The practice of hiring interns has become widely recognized across different organizations. Determining whether an intern is considered an “employee” under the Fair Labor Standards Act (FLSA) has been a troubling task for most organizations until now. The Department of Labor has recently updated Fact Sheet #71: Internship Programs under the Fair Labor Act, and have adopted a “primary beneficiary test” that has been used by the courts to determine whether an intern (or student) is an employee under FLSA.
The updates stem from recent court cases in which former interns are taking legal action against the organizations they interned with, claiming the employer owes them wages for work completed during their internship. The “primary beneficiary” test was first set forth by Glatt vs. Fox Searchlight Pictures, Inc. In this case, the Plaintiffs claimed that Fox Searchlight Pictures, Inc. violated the FLSA and the New York Labor Law when the company failed to compensate them during their internship as required by the minimum wage and overtime provisions. The court outlined the following seven factors in determining whether an intern/trainee is an “employee” (and were subsequently adopted by two other circuits). These non-exhaustive factors are as follows1:
1. The extent to which the intern and the employer clearly understand there is no expectation of compensation. Any promise of compensation, express or implied, suggest that the intern is an employee-and vice versa.
2. The extent to which the internship provides training that would be similar to that which would be given in an education environment, including the clinical and other hands-on training provided by educational institutions.
3. The extent to which the internship is tied to the intern’s formal education program by integrated coursework or the receipt of academic credit.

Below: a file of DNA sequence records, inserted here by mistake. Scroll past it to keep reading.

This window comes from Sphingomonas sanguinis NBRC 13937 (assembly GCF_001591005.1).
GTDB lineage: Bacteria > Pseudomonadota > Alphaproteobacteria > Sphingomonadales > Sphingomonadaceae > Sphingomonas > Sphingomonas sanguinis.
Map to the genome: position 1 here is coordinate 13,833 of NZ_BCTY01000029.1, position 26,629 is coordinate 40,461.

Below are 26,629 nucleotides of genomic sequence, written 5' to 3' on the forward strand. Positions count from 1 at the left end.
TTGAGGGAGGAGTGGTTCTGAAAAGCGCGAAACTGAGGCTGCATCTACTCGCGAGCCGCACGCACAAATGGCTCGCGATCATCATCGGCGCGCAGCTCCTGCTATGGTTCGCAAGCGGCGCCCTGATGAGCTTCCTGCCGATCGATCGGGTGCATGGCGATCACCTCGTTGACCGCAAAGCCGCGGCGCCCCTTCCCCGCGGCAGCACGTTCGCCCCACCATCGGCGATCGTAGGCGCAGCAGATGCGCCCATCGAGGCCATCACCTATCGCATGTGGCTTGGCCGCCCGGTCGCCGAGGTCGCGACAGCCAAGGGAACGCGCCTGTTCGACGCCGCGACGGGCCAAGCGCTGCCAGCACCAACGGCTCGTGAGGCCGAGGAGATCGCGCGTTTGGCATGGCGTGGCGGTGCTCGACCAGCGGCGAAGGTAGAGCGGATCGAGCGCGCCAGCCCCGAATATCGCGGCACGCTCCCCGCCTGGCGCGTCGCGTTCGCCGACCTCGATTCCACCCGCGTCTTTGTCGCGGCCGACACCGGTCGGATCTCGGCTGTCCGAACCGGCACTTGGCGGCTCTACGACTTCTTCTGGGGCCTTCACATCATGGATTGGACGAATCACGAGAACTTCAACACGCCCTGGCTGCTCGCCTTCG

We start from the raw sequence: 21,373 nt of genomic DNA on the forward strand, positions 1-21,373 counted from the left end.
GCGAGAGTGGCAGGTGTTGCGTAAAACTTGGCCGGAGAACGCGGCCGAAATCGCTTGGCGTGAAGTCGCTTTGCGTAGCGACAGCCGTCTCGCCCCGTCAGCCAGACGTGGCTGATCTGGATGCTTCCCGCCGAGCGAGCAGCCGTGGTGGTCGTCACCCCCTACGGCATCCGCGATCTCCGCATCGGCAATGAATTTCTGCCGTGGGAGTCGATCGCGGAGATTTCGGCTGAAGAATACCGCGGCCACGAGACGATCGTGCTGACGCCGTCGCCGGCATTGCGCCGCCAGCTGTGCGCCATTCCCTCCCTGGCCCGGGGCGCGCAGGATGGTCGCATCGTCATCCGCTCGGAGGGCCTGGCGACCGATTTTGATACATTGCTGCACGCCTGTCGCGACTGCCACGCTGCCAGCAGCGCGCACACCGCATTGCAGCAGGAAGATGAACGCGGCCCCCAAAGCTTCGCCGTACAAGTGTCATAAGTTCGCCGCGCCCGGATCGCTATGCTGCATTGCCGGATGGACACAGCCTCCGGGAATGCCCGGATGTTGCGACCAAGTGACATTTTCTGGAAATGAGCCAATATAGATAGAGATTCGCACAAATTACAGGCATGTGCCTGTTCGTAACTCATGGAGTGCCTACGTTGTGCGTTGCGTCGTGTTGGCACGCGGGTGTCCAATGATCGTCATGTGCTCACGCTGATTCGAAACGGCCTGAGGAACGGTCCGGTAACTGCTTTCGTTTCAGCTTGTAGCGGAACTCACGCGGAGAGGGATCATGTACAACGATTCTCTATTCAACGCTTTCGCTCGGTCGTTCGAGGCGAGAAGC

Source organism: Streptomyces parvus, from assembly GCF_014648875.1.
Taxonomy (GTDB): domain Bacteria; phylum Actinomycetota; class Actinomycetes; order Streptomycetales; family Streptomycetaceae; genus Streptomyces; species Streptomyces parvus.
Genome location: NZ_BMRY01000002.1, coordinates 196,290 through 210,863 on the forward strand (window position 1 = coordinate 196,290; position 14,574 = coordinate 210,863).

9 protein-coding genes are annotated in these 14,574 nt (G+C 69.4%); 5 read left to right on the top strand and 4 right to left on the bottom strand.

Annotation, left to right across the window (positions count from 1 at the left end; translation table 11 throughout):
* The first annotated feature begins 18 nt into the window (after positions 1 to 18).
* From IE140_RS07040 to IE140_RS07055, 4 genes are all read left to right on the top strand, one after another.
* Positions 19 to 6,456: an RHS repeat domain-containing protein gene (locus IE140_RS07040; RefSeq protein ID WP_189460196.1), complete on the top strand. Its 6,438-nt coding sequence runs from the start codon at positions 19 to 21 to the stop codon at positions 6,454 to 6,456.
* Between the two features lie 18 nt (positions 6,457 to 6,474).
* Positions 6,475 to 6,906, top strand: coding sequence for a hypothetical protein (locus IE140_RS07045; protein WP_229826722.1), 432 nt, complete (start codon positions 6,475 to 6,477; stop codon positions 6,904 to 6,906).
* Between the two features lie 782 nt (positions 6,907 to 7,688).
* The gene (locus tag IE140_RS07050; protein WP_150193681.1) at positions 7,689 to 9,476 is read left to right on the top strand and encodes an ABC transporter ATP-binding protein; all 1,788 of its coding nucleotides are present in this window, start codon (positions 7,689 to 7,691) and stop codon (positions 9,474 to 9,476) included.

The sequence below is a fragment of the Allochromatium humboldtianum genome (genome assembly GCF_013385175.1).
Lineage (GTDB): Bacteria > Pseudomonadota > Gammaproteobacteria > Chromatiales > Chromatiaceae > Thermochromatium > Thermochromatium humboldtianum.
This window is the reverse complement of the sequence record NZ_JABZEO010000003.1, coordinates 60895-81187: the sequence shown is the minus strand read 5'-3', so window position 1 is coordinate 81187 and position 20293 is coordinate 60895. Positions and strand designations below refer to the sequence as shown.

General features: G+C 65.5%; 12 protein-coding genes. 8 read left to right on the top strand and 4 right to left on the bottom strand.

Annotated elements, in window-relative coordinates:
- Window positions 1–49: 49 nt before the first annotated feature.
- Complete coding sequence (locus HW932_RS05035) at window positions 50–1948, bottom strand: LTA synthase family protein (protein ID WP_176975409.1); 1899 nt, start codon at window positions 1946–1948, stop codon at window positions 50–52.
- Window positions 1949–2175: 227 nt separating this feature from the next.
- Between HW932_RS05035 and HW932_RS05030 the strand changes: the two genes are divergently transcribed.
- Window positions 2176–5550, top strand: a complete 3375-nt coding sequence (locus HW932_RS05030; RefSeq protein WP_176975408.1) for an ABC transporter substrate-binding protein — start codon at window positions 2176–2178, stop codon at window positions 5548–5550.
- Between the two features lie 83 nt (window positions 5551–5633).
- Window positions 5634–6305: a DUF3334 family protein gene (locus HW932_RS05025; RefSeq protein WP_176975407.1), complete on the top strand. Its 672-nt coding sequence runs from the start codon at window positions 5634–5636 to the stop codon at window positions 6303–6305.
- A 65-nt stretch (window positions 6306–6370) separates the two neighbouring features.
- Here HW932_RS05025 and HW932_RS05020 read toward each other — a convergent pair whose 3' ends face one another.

4. The extent to which the internship accommodates the intern’s academic commitments by corresponding to the academic calendar.
5. The extent to which the internship’s duration is limited to the period in which the internship provides the intern with beneficial learning.
6. The extent to which the intern’s work complements, rather than displaces, the work of paid employees while providing signification education benefits to the intern.
7. The extent to which the intern and the employer understand the internship is conducted without the entitlement to a paid job at the conclusion of the internship.
Lisa Milam-Perez, who is a senior law employment analyst at Wolters Kluwer, identified a few pointers that employers should consider following if they regularly hire interns. The common notion behind her pointers was for employers to ensure their internal practices regarding internship programs are detailed and clearly defined. She also recommended working closely with the Universities and Colleges from where the interns are being placed, ensuring the work that is being done in the organization reflects the educational goals the student is pursing at their school.
Educating staff and decision makers on the updated standards in employing interns should be a priority for organizations that incorporate this hiring practice. The more familiar the organization is with these changes, the more time and money can be saved from possible future litigations.